Hemingway lists some of the big failures in the ed reform biz, like Gates and Zuckerberg (and even, wierdly, Shyamalan), and asks how little old Campbell Brown can hope to succeed where they have failed.
Well, a little self-awareness goes a long way. Campbell Brown understands the roadblocks thrown in front of all of the wealthy dilettantes who came before her, and she intends to defy expectations. For one thing, far from trading on her celebrity, she’d already said goodbye to her high-flying career in broadcast journalism years before starting the Partnership for Educational Justice and the Seventy Four.
Not trading on her celebrity? I'm not faulting her for it-- she is who she is-- but pretending that her celebrity isn't a thing that factors into her new line of work is just silly. In fact, let's ask someone else to chime in on Campbell Brown's celebrity:
DEAN SKELOS: "I'm going into the city, meeting with some billionaires ... on school tax credit stuff - "
ADAM SKELOS: "Who are you meeting with?
DEAN SKELOS: " Campbell Brown."
ADAM SKELOS: "Ohhh... "
DEAN SKELOS: "Okay."
ADAM SKELOS: "Any financial ... people?"
DEAN SKELOS: "Yeah, you know the ... uhh ...the reporter, former reporter ...a whole bunch of them(i.e. billionaire charter promoters) and I'm having lunch with a bunch of them. Then I'm going to - "
ADAM SKELOS: "Dad, you’ve gotta ...you've gotta take these names down for me.”
DEAN SKELOS: "I got 'em all. I got 'em."
ADAM SKELOS: "All right."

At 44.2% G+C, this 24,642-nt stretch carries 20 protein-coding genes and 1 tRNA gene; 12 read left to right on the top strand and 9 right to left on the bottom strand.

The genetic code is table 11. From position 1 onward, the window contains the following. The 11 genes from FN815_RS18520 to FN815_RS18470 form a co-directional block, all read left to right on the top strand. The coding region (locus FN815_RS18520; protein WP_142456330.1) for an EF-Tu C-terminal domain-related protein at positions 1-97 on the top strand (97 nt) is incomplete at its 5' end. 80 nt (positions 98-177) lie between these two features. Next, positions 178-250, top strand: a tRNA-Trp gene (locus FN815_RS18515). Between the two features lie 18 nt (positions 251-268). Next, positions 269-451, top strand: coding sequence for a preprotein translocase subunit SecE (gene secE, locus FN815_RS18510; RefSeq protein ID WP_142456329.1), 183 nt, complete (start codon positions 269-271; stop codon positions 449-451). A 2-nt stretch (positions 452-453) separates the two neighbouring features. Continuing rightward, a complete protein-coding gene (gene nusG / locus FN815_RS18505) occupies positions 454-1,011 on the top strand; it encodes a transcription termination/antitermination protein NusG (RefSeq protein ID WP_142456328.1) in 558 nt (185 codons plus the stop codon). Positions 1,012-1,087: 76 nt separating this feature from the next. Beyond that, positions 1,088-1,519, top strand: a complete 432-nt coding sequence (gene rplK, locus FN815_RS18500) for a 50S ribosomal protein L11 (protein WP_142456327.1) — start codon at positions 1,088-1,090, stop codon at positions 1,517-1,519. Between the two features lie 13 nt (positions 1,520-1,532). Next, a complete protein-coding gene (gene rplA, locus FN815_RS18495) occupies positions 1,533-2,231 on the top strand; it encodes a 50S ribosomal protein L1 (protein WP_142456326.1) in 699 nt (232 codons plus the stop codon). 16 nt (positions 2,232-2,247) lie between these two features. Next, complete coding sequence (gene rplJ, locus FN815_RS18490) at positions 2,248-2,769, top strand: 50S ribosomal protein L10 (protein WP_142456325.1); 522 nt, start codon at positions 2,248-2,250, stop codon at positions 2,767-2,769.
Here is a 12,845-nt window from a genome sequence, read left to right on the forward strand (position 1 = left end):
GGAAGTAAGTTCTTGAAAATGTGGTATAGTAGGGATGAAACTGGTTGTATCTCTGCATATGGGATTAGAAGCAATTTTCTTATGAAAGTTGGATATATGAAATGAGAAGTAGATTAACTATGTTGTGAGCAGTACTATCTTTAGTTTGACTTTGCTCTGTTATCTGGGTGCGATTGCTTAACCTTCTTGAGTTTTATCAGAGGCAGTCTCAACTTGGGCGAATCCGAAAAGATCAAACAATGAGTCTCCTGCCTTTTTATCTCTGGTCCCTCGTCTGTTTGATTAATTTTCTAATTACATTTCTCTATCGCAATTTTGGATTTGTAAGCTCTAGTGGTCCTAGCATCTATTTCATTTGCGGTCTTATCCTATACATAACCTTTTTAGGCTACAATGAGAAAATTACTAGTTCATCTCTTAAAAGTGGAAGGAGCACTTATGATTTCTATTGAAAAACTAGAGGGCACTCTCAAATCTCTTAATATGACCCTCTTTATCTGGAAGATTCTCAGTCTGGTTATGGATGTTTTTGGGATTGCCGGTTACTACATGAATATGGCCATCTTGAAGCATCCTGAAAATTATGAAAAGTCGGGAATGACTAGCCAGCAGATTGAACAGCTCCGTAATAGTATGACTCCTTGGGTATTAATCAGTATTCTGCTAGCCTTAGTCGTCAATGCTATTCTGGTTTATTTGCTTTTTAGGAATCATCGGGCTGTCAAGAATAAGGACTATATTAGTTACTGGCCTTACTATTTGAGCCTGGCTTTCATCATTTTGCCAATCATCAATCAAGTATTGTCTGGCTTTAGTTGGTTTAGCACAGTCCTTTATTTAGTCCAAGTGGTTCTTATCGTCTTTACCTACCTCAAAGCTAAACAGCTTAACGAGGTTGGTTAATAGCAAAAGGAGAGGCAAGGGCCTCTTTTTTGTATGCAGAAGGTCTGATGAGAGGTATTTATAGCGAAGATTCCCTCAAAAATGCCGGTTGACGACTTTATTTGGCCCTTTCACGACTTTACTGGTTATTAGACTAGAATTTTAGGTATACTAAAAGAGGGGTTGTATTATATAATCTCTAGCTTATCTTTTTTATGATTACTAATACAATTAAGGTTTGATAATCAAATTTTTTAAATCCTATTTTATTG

That's a transcript from some of the government wiretaps collected for the corruption trial of Dean Skelos who, at the time of this conversation, was hunting for a job for his son (you can listen to the recordings at the link). And so he set up a meeting with Campbell Brown and some billionaire charter backers.
So Campbell Brown doesn't need any more friends. She has friends who give her $4 million a year to run a charter advocacy website and very rich friends who help her meet with influential New York politicians and friends with deep pockets and even friends who write hugely complimentary profiles for conservative magazines.
No, what Brown needs is some enemies. She needs someone to take her on in public debate, or attack her on some high-profile platform. She needs to fight the Obama administration, maybe, she thinks, except that they are for pretty much most of the things she's for. She needs the unions to really come at her (she took a weakish swipe at them this weekend, about which I'll write elsewhere) and really draw some public blood so that people can see her really fighting hard, but the national unions are kind of soft and flabby and haven't shown much inclination to really fight reformy programs and in fact have cozied up to the Clinton campaign which will probably usher in even more programs that Brown actually agrees with.
Brown has unwittingly underlined our problem. She needs somebody with Stature and Importance to be her enemy, but there are very few people with Stature and Importance who are standing up for public education and teachers, and those few people don't seem to have the time or inclination to waste energy on an ed reform bit player.
Maybe Brown can start by going toe to toe with some C-level bloggers. Or maybe the next time she's having a backroom meeting with her billionaire charter buddies, she can ask them to buy her a sparring partner.